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Atlanta Personal Injury Law Blog

How to share the roads with motorcyclists

Georgia is known as a “peachy” state for motorcyclists, weather wise, and many Atlanta riders use their bikes year-round. However, even though other motorists share the roads with motorcyclists most of the year, there are still countless accidents caused by drivers who “didn’t see” motorcycles.

Failing to see a motorcyclist is not a valid excuse. Every driver is responsible for paying attention while driving, and motorcyclists have every right to be on the roads. Here are some helpful tips from the National Highway Traffic Safety Administration (NHTSA) that Georgia drivers need to keep in mind year-round:

Georgia family receives new settlement in ignition interlock case

In March 2010, a 29-year-old nurse in Georgia was killed in a motor vehicle accident when her 2005 Chevy Cobalt slipped into the accessory position, causing her to run into another vehicle and then off of the road and into a creek.

Her family filed a lawsuit against GM, the manufacturer of the automobile, and evidence presented by the family’s lawyer revealed that a faulty ignition switch was used in 2.6 million Cobalts and other small vehicles before being secretly changed in 2007.

Drivers don’t need to be legally drunk to cause car wrecks

As we all know, it is illegal to operate a motor vehicle in Georgia and most other states with a blood alcohol concentration of .08 percent or higher. However, it’s important to acknowledge that a driver can still be impaired and cause an accident with a BAC level well under .08.

In fact, as we discussed at length in an article on our website, recent research has shown that drivers can be noticeably impaired even with a BAC level as low as .01 percent. A University of California, San Diego study found that drivers with a BAC level of .01 percent were 46 percent more likely than sober drivers to be responsible for deadly two-car accidents.

Injured by falling merchandise in an Atlanta store?

There are many threats in life that you can prepare for, such as preparing for a car accident by wearing a seatbelt or preparing for a tornado by going to a safe place. But there are some threats in life that you can’t prepare for and, frankly, shouldn't have to prepare for.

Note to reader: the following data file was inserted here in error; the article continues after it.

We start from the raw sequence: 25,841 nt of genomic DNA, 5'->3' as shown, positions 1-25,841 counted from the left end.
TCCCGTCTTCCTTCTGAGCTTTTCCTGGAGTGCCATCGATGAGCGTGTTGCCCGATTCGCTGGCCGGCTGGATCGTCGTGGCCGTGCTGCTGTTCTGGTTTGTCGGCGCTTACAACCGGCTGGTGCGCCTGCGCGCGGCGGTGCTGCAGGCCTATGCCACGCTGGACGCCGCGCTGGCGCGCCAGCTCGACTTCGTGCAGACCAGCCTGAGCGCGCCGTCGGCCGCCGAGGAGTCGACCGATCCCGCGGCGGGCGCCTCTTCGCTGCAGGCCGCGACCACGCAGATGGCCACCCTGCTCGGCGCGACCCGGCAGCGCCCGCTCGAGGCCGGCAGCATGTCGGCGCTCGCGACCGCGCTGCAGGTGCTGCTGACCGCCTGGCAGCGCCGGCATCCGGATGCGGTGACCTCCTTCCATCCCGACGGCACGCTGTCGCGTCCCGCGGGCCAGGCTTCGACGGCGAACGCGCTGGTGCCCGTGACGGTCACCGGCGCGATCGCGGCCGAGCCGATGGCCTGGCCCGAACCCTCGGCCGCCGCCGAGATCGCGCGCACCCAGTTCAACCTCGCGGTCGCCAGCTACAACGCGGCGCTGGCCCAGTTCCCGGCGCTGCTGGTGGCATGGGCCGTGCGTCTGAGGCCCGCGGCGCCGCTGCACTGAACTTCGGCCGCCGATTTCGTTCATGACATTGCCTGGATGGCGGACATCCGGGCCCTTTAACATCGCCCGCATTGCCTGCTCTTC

An example of this is falling merchandise in a grocery store, retail store, restaurant or another commercial property. When visiting these public places, the last thing you have on your mind is being seriously injured because these properties should not pose a risk.

Winter isn’t over yet: Don’t forget these important driving tips

This week, the Georgia governor issued a state of emergency in 51 northern counties as a brutal winter storm was expected to make its way through the area. Flights were cancelled, schools closed and office workers were sent home early in anticipation of the storm.

Although the storm that hit Georgia was not as severe as some feared, it was still enough to cause a mess on the roads, and the Weather Channel reported that at least four people were killed in motor vehicle accidents across the South because of winter weather.

Busload of Georgia cheerleaders hit by suspected drunk driver

Cheerleaders from the Atlanta area are lucky to be alive after their bus was involved in a head-one crash with a suspected drunk driver.

News sources reported that the accident took place early on Thursday morning of last week as a charter bus was carrying 29 cheerleaders and adult chaperones from Bullitt Central High School to a competition in Orlando, Florida.

Was negligent security to blame for your attack?

All too often people are raped and assaulted in places where they have an expectation be kept safe. Hotels, apartment complexes, bars and even shopping malls can put customers' lives in danger by not having effective security in place.

After these horrible acts occur, the offenders are not the only ones who can be held responsible. When inadequate security contributed to the incident, property owners, too, can be held liable in premises liability claims filed on behalf of the victims.

Super Bowl Sunday known for drunk drivers

This Sunday, the Seattle Seahawks and the New England Patriots will go head-to-head in Super Bowl XLIX. What Atlanta residents don’t want to do is end up going head-to-head with a drunk driver the same day.

Unfortunately, the country's most watched event of the year is also one of the biggest days of the year for fatal drunk driving accidents. For that reason, the Georgia Governor's Office of Highway Safety is urging football fans to arrange a sober ride home from Super Bowl parties in advance.

How to protect your legal rights after a car accident in Georgia

Winter is a dangerous time of year on Georgia roadways. Even though winters are brief and the state typically only sees light snowfall a few times each year, the roads can get very dangerous in rain and sleet. Weather-related car accidents are common. 

For that reason, now is a great time to read up on what to do in case you are involved in a car accident. One of the most important factors following a car accident is to make sure that fault is assessed correctly so that your rights are protected and you can be fairly compensated.

Follow these simple steps from Yahoo Auto to help make that happen:

Georgia drunk driving laws earn 4 of 5 stars from MADD

Fatal drunk driving accidents are all too common in Georgia and the rest of the United States. Perhaps what’s most upsetting is that these accidents are completely preventable, but innocent people continue to lose their lives because of the irresponsible decisions made by drunk drivers.

State and federal officials have tried to combat drunk driving by imposing strict penalties against drunk drivers and launching national campaigns raising awareness on the tragedies drunk drivers cause, but the fatalities continue.